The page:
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by administrator @, Wednesday, November 25, 2009, 10:21

Nearly two-thirds of young people at Centrepoint had to leave home because of arguments and a breakdown in relationships (58%, 2008-09) - something that is likely to increase with rising unemployment and the added strain on families.

Over half the young people Centrepoint works with have little or no contact with their family. Over a third said they are not interested in improving relations with their families. Therefore, early support for the whole family, rather than focusing on the teenager or parent as a problem, is essential if levels of family breakdown and youth homelessness are to be reduced.

Centrepoint welcomes government support to help at-risk families, but believes such an approach should be available to help all families, to prevent disputes and problems reaching crisis point when a young person moves out of home and communication is cut-off.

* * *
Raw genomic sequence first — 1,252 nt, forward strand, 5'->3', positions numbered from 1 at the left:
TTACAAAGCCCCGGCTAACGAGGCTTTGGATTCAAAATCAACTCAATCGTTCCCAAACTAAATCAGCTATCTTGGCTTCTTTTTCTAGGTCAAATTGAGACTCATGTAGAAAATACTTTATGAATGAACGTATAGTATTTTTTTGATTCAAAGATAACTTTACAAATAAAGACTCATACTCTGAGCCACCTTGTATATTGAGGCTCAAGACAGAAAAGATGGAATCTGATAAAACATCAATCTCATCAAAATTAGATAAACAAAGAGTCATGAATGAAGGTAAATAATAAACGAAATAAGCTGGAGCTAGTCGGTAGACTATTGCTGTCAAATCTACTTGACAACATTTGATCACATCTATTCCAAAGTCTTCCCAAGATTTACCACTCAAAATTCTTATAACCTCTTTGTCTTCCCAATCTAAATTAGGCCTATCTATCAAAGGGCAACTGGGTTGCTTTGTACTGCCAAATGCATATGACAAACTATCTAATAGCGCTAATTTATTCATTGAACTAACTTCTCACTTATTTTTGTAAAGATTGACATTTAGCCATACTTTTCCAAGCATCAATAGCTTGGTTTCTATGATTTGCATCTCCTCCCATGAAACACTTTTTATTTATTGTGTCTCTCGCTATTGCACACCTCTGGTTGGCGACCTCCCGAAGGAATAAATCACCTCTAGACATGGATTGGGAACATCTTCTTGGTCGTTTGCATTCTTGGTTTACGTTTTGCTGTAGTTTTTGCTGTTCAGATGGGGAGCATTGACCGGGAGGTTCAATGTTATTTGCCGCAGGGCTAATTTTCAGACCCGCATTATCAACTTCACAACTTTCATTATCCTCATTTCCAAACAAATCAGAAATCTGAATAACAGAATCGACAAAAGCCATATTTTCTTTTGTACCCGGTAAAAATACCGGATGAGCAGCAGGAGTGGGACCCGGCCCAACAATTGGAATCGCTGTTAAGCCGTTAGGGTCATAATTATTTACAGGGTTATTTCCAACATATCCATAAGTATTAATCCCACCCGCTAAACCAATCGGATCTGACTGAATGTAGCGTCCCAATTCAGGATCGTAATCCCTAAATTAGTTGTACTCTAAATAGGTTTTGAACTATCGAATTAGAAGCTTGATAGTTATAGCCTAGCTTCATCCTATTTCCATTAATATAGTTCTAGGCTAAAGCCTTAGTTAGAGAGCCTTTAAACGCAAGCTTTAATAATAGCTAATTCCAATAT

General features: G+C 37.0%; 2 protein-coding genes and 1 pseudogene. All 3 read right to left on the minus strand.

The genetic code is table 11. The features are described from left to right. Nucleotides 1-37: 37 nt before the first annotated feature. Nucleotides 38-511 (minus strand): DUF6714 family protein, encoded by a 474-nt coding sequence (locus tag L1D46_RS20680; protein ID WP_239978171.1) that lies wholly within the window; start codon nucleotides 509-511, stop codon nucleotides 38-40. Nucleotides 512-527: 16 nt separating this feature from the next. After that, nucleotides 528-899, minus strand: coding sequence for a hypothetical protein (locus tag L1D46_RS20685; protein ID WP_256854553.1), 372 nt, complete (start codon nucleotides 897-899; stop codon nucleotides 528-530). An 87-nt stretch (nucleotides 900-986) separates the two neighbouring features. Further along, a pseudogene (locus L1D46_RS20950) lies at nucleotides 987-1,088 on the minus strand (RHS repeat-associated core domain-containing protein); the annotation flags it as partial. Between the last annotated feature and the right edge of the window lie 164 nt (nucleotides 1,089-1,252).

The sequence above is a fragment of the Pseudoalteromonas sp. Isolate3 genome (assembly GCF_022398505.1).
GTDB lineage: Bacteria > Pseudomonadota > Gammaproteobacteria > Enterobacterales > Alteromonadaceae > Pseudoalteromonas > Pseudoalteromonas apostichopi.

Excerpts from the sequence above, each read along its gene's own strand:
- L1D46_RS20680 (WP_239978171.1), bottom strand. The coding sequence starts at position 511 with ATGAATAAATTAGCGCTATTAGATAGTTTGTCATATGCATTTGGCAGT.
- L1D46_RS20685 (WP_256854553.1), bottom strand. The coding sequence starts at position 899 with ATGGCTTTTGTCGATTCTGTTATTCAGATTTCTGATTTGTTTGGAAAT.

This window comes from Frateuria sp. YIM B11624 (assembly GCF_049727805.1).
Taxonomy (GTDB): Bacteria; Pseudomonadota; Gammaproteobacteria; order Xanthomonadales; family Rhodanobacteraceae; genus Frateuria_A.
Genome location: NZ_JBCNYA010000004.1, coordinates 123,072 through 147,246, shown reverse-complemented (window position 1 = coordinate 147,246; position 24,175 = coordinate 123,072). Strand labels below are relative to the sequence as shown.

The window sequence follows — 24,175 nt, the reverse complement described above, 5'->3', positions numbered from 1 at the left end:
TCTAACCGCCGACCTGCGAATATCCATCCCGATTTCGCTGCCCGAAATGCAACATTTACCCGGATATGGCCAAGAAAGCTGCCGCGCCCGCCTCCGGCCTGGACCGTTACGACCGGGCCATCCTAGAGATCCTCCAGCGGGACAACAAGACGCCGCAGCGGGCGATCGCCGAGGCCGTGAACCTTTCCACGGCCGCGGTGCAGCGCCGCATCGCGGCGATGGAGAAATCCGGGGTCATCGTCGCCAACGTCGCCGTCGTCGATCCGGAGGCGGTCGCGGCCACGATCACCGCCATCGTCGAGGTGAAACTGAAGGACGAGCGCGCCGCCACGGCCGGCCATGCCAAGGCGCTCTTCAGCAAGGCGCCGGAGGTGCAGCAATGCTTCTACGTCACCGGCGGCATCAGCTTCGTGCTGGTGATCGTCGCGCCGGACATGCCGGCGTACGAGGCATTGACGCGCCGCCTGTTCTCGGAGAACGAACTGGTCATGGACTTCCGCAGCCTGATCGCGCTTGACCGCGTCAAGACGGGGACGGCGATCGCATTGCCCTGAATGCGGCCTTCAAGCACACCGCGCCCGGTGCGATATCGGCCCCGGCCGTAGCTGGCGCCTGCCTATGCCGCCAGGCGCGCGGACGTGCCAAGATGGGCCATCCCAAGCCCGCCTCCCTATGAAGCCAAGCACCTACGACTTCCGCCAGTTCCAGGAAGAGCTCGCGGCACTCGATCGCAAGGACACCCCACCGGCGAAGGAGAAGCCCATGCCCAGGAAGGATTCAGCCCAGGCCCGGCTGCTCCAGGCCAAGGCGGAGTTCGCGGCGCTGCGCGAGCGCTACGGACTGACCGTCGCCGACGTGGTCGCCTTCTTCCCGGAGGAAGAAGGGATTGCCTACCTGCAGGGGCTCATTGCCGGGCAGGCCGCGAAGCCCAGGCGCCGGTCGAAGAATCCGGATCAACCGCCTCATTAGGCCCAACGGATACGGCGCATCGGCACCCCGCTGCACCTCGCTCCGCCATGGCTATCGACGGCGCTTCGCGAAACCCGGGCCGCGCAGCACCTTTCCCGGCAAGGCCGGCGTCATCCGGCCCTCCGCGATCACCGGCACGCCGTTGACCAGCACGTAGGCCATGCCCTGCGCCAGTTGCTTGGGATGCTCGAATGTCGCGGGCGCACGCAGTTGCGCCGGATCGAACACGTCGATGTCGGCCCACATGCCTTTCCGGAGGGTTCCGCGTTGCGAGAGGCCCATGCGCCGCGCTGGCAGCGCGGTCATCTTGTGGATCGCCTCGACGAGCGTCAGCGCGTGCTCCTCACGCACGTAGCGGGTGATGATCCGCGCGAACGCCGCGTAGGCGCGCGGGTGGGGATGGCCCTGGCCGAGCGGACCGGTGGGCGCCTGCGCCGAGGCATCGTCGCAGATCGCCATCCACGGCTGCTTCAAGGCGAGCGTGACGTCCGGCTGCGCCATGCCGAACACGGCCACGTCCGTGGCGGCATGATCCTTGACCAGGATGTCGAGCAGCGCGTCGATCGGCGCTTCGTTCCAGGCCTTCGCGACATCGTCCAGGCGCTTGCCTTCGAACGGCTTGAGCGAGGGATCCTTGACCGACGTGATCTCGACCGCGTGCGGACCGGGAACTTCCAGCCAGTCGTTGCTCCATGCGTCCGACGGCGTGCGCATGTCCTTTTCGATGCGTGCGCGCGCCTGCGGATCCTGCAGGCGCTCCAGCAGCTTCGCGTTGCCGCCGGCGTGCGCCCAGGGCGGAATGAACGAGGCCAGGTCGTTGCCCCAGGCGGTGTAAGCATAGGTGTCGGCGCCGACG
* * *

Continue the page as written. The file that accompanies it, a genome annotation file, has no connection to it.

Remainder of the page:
However, Centrepoint's research revealed that a young person does not have to be living in the family home to enjoy close and supportive family relationships. This makes a clear distinction between trying to keep a young person in the 'family home' and improving 'family life'. For many, family relationships begin to heal and grow once the young person has moved out. Some young people such as care-leavers and refugees are not able to be reunited with their families, but mentors and friendships can be supported to fill that void.

Centrepoint Chief Executive, Seyi Obakin said: "Making the transition to adulthood is challenging for some young people. Equally, parenting teenagers can prove difficult for some adults, creating conflict in the family home. Yet too many families are not getting the support they need, when they need it.

"By the time a family conflict reaches crisis point, a focus on keeping young people at home is not necessarily the answer. The best remedy is early intervention, shifting the focus from the young person as the problem to supporting the family as the solution, including extended families."


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